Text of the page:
I sometimes shoot with a Canon 50mm f/1.2 lens. It’s beautiful and sharp, but I’ve noticed a problem. When I stop the aperture a tiny bit down, my focus won’t always end up where I’ve set it.
I tried all sorts of advice. I’ve calibrated the lens, tested it in bright, ideal conditions, and still, the issue persists. It only occurs when I’m shooting close-up between f/1.4 and f/1.8 – nowhere else.
And then I realised that this is not the fault of the copy I use. It’s instead an issue in the lens design, called focus shift.
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What Are the Symptoms of Focus Shift?
You can recognise the focus shift by the symptoms depicted above. If your lens is calibrated, and performs well wide open, but not slightly stopped down, it has focus shift.
I almost always notice focus shift when shooting portraits. I’m focusing on the eye, but the focus moves to the eyelashes sometimes due to focus shift.
You can’t bypass focus shift by switching to manual focus. You can only get rid of focus shift if you use the same aperture to focus and shoot. Most cameras don’t work like that.
It’s mainly an issue with prime lenses that have a maximum aperture wider than f/2. Macro-capable lenses are usually corrected against it. They need to work correctly at a very shallow depth of field.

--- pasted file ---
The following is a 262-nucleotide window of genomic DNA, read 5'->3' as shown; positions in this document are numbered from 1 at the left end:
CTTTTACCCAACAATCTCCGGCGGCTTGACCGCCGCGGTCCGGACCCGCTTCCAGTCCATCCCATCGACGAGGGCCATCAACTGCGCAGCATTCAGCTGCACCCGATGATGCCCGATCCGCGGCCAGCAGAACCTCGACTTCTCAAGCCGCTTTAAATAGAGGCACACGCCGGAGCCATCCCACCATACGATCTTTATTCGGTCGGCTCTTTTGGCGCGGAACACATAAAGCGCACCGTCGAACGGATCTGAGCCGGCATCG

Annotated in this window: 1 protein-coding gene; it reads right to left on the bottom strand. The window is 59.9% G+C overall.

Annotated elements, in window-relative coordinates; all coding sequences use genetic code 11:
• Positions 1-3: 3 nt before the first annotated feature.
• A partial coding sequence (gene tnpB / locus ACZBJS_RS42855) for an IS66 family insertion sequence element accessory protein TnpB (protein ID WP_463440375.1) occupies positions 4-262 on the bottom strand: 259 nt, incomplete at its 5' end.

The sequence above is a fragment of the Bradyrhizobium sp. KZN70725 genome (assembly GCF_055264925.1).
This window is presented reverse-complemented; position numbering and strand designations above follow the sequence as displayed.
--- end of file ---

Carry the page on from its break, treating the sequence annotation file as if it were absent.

Video-oriented lenses often show a noticeable focus shift when used in photography. In video work, you focus at the same aperture where you shoot. So, it’s not an issue in a video, and manufacturers prioritise other factors when designing video lenses.
Don’t Confuse Focus Shift With Misalignment
A more noticeable, similar problem is focus misalignment in DSLRs. This problem occurs when the lens and the camera are not calibrated together.
The critical difference is that misalignment affects the focus plane at all apertures. Focus shift, on the other hand, only messes up things at wide aperture, but not the widest.
Misalignment is easy to correct in most cameras. Canon, for example, has AF Micriadjustment built-in. Sigma offers a USB dock that allows you to finetune your individual Sigma lens copy.
You can’t do this with focus shift. Solutions exist, but they are either too meticulous or don’t involve camera settings at all.
Why Focus Shift Exists
Focus shift is a consequence of uncorrected spherical aberration.
In an ideal lens, light rays from the focus plane converge in a single point. That would result in a clean, sharp image of everything in focus.
But lenses are never ideal. Spherical aberration affects them all, to a varying degree.
You can correct spherical aberration to an unobtrusive level. This correction can be achieved using aspherical elements and advanced coatings.
But these have always been expensive. So expensive, that even Canon’s flagship 50mm doesn’t have aspherical elements. (They’re starting to make their way into consumer lenses. So, we can expect a significant improvement in the future).
Without aspherical elements, light rays don’t converge in that single point. Instead, especially at the widest aperture, they are slightly scattered. This scatter results in a blurrier image than stopped-down aperture.
But of more importance here, it also results in a different sharpest focus plane. Compared to stopped-down aperture, it is further behind.
There’s a big problem with this.